The Telegraph
Since 1st March, 1999
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Steel city becomes squeeze city

Jamshedpur, Nov. 2: The murder of shoe baron Ashish Dey today prompted Jamshedpur’s businessmen to compare the local extortion racket to the one Dawood Ibrahim’s D-company once ran in Mumbai.

“Almost every day there are extortion threats and ransom calls. Only a handful get reported since most families quietly pay up,” said a leading industrialist who did not wish to be named.

In the local parlance, the racket of extorting “protection money” – also called “goonda tax” – from businessmen is called rangdaari. The extortionists, or rangdaars, protect their victims from other gangs once they pay up.

The industrialist said that a few days ago, a businessman paid Rs 5 lakh to the gangsters. “He had received a threat that he would be bumped off if he didn’t pay up.”

Extortion has been common in Jamshedpur but has increased sharply since the early 1990s. A gang first tries to scare its quarry by firing at him but ensuring that the bullets miss him.

If the businessman still holds out, the gangsters kidnap one or more of his employees and send them back with a message for their employer. This is followed up with threat calls.

In the next step, the businessman is kidnapped. If the family still refuses to pay ransom, it could mean death for the hostage.

The police admit that threat calls are rising but say they cannot do anything unless the businessmen come to them with complaints. “We want to help them, but they have to trust us,” a senior officer said.

The businessmen betrayed little trust in the administration today. “There is no government in Jharkhand. The state government has failed completely,” said R.N. Gupta, president of the Singhbhum Chamber of Commerce and Industries.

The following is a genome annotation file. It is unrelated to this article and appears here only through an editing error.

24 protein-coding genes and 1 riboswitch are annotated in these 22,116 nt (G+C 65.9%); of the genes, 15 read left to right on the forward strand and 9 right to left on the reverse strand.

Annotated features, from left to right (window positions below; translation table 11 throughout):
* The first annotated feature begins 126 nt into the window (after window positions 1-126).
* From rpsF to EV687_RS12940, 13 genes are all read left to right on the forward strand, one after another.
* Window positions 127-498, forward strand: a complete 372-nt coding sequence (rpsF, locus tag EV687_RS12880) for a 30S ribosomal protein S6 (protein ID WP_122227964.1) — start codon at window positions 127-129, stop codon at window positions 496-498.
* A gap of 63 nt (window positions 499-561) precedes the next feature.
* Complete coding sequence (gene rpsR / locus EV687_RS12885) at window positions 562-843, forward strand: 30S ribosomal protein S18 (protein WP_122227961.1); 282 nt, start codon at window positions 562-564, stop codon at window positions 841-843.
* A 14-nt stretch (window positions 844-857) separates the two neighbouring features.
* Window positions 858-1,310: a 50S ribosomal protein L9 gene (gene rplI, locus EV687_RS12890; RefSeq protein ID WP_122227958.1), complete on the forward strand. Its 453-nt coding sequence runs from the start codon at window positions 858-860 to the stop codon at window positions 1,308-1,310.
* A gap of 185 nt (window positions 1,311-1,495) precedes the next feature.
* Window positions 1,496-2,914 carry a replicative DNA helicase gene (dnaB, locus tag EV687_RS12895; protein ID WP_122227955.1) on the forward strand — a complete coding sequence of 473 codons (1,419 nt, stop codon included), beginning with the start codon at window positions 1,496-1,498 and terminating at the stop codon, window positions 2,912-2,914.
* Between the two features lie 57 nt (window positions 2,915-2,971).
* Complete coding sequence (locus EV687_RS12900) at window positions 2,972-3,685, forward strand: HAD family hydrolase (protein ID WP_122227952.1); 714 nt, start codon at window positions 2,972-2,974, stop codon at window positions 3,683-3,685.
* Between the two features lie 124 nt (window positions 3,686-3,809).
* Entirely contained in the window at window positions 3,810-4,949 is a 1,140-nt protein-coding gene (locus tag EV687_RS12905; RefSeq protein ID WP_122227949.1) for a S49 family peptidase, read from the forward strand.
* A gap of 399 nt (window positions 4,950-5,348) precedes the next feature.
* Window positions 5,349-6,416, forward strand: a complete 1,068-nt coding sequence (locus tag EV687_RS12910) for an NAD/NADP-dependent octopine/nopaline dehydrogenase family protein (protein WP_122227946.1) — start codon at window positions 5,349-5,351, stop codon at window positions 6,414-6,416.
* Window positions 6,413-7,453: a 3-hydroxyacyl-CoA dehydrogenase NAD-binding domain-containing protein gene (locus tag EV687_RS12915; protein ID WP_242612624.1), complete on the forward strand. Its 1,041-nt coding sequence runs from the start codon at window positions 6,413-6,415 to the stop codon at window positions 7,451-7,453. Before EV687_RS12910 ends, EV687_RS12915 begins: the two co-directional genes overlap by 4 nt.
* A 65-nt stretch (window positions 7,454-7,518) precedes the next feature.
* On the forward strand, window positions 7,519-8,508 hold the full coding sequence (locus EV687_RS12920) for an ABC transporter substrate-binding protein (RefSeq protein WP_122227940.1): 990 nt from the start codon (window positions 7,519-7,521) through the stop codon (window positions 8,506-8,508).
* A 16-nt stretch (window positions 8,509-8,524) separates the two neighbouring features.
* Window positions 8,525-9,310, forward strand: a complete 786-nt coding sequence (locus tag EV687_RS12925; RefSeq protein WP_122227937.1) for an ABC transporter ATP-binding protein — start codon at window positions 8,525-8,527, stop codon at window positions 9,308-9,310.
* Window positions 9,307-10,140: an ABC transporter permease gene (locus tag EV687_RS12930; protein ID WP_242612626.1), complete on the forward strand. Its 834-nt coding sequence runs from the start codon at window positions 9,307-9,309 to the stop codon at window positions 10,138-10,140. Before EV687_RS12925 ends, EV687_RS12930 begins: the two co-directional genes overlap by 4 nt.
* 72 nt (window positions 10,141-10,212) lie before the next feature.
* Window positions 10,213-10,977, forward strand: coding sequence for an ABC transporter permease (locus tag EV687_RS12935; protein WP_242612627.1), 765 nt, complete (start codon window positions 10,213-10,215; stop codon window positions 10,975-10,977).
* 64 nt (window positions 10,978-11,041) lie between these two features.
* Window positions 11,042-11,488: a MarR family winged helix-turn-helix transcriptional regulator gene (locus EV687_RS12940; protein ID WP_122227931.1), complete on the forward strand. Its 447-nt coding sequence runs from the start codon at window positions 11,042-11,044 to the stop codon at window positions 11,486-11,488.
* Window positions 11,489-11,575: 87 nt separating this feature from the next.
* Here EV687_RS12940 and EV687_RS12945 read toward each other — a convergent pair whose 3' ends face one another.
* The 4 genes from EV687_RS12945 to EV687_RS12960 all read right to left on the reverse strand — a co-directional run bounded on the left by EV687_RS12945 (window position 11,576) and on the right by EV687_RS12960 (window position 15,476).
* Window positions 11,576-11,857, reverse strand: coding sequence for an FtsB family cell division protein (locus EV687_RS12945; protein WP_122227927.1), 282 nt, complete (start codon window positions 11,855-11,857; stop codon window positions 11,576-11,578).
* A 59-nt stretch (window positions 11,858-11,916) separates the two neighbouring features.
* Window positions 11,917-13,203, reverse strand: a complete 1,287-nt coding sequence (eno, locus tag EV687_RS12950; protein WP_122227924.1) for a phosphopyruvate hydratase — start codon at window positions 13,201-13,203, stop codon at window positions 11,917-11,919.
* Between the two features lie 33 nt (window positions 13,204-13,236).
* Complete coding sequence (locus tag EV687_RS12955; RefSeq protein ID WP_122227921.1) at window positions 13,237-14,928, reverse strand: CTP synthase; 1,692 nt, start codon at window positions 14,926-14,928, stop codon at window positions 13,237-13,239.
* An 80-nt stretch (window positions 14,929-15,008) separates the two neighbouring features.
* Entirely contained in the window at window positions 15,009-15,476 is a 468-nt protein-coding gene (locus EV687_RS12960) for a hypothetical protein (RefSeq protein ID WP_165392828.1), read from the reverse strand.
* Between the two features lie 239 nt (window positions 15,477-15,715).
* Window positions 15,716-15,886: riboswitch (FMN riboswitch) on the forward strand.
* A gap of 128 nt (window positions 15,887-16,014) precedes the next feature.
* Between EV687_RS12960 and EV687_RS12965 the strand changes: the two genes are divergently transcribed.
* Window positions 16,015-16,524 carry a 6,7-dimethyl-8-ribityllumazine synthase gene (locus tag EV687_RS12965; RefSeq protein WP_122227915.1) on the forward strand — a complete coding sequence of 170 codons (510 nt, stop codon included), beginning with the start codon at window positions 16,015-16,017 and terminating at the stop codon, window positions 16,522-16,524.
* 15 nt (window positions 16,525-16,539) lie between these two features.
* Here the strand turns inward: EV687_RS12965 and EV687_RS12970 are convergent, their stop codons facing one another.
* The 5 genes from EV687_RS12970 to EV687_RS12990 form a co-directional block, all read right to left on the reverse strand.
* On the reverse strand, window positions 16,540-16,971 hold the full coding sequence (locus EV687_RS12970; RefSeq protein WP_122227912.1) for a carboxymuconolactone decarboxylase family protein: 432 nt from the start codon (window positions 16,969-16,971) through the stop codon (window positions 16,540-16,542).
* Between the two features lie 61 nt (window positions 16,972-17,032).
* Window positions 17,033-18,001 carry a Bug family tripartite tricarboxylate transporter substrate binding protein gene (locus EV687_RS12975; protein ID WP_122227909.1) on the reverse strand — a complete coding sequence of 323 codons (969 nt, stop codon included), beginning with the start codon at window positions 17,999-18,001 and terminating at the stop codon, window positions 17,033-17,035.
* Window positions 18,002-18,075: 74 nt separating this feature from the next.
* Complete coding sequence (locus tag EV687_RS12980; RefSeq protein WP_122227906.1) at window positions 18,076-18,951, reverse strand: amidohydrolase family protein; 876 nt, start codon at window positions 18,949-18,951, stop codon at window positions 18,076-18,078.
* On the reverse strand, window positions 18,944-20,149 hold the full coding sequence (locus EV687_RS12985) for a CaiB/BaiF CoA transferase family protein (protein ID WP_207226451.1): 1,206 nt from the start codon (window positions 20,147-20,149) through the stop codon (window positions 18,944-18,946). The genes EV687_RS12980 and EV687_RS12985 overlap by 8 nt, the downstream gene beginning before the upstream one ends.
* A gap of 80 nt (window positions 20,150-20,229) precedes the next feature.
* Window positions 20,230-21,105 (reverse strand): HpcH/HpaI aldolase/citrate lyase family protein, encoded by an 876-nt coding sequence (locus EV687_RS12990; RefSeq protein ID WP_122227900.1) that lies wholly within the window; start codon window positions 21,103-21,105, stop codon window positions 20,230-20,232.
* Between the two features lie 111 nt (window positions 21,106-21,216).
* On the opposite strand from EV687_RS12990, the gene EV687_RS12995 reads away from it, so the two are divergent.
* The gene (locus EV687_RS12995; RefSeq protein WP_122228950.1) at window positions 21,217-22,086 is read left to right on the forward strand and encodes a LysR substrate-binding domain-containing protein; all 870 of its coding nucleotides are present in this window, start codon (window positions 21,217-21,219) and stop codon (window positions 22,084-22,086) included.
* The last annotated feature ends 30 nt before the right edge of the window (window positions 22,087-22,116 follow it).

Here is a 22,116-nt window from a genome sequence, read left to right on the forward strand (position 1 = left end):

He alleged that several local politicians patronise the extortion gangs, who include local criminals as well as some from Bihar and Uttar Pradesh.

“These criminals are not scared of anybody because they know they will go scot-free. What is the government doing' If there is no guarantee of our security, why are we paying such high taxes'” Gupta said.

“Even if the local administration acts, the criminals will be set free at the intervention of politicians,” another businessman said. “The situation is as bad as it was in Mumbai during the heydey of the D-company.”

Hotelier Gian Taneja said he would lead a delegation to East Singhbhum deputy commissioner Nitin Madan Kulkarni after Diwali and seek extra protection.

“There is an immediate need for all trade organisations in the city to take a stand on this. Else, we fear more such incidents,” Taneja said.

“The situation was never so bad here. Crime had fallen considerably in the early ’90s when Ajay Kumar was the police superintendent. The situation has progressively deteriorated since then, because there is no one to take the extortionists on.”

The police recently killed a dreaded rangdaar, Dudhai Yadav, but such successes have been rare.

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